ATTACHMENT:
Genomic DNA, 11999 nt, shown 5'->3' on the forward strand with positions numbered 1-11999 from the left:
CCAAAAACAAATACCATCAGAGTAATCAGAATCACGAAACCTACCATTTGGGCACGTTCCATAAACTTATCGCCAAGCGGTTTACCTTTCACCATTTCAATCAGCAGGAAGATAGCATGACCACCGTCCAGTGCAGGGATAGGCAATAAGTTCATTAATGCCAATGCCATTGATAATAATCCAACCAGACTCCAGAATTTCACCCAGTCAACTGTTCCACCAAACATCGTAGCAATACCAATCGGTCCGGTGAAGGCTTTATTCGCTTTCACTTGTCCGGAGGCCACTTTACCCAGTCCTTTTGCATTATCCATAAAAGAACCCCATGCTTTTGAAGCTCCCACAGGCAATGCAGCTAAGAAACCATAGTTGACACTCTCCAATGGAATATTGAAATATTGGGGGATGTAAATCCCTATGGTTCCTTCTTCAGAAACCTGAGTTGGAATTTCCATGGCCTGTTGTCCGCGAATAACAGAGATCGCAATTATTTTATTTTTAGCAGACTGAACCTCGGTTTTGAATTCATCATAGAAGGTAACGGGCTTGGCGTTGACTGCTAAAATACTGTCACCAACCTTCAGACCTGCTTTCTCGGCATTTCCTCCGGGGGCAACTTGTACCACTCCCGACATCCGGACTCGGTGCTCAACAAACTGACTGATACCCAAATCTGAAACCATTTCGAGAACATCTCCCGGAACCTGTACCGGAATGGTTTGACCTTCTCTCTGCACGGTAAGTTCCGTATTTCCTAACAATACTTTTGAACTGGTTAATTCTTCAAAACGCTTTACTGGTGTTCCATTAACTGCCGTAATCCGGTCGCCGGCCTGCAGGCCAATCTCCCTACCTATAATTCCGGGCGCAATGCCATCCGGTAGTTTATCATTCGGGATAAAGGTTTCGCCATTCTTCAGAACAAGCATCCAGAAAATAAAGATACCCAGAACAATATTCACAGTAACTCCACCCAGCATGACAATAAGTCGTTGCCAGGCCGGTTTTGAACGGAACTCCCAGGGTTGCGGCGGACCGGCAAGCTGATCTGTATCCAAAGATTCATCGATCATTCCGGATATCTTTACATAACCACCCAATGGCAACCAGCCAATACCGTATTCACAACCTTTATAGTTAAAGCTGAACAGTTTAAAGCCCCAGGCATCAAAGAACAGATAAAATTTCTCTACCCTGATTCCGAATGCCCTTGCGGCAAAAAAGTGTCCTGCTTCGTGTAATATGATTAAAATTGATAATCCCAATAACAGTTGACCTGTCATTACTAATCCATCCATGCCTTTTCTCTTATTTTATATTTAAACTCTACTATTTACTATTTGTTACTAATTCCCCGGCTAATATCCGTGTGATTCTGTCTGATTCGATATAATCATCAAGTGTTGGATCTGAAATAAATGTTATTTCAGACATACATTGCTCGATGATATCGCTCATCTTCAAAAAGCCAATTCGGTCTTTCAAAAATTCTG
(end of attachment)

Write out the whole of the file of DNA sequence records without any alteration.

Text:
Genomic DNA, 11999 nt, shown 5'->3' on the forward strand with positions numbered 1-11999 from the left:
CCAAAAACAAATACCATCAGAGTAATCAGAATCACGAAACCTACCATTTGGGCACGTTCCATAAACTTATCGCCAAGCGGTTTACCTTTCACCATTTCAATCAGCAGGAAGATAGCATGACCACCGTCCAGTGCAGGGATAGGCAATAAGTTCATTAATGCCAATGCCATTGATAATAATCCAACCAGACTCCAGAATTTCACCCAGTCAACTGTTCCACCAAACATCGTAGCAATACCAATCGGTCCGGTGAAGGCTTTATTCGCTTTCACTTGTCCGGAGGCCACTTTACCCAGTCCTTTTGCATTATCCATAAAAGAACCCCATGCTTTTGAAGCTCCCACAGGCAATGCAGCTAAGAAACCATAGTTGACACTCTCCAATGGAATATTGAAATATTGGGGGATGTAAATCCCTATGGTTCCTTCTTCAGAAACCTGAGTTGGAATTTCCATGGCCTGTTGTCCGCGAATAACAGAGATCGCAATTATTTTATTTTTAGCAGACTGAACCTCGGTTTTGAATTCATCATAGAAGGTAACGGGCTTGGCGTTGACTGCTAAAATACTGTCACCAACCTTCAGACCTGCTTTCTCGGCATTTCCTCCGGGGGCAACTTGTACCACTCCCGACATCCGGACTCGGTGCTCAACAAACTGACTGATACCCAAATCTGAAACCATTTCGAGAACATCTCCCGGAACCTGTACCGGAATGGTTTGACCTTCTCTCTGCACGGTAAGTTCCGTATTTCCTAACAATACTTTTGAACTGGTTAATTCTTCAAAACGCTTTACTGGTGTTCCATTAACTGCCGTAATCCGGTCGCCGGCCTGCAGGCCAATCTCCCTACCTATAATTCCGGGCGCAATGCCATCCGGTAGTTTATCATTCGGGATAAAGGTTTCGCCATTCTTCAGAACAAGCATCCAGAAAATAAAGATACCCAGAACAATATTCACAGTAACTCCACCCAGCATGACAATAAGTCGTTGCCAGGCCGGTTTTGAACGGAACTCCCAGGGTTGCGGCGGACCGGCAAGCTGATCTGTATCCAAAGATTCATCGATCATTCCGGATATCTTTACATAACCACCCAATGGCAACCAGCCAATACCGTATTCACAACCTTTATAGTTAAAGCTGAACAGTTTAAAGCCCCAGGCATCAAAGAACAGATAAAATTTCTCTACCCTGATTCCGAATGCCCTTGCGGCAAAAAAGTGTCCTGCTTCGTGTAATATGATTAAAATTGATAATCCCAATAACAGTTGACCTGTCATTACTAATCCATCCATGCCTTTTCTCTTATTTTATATTTAAACTCTACTATTTACTATTTGTTACTAATTCCCCGGCTAATATCCGTGTGATTCTGTCTGATTCGATATAATCATCAAGTGTTGGATCTGAAATAAATGTTATTTCAGACATACATTGCTCGATGATATCGCTCATCTTCAAAAAGCCAATTCGGTCTTTCAAAAATTCTG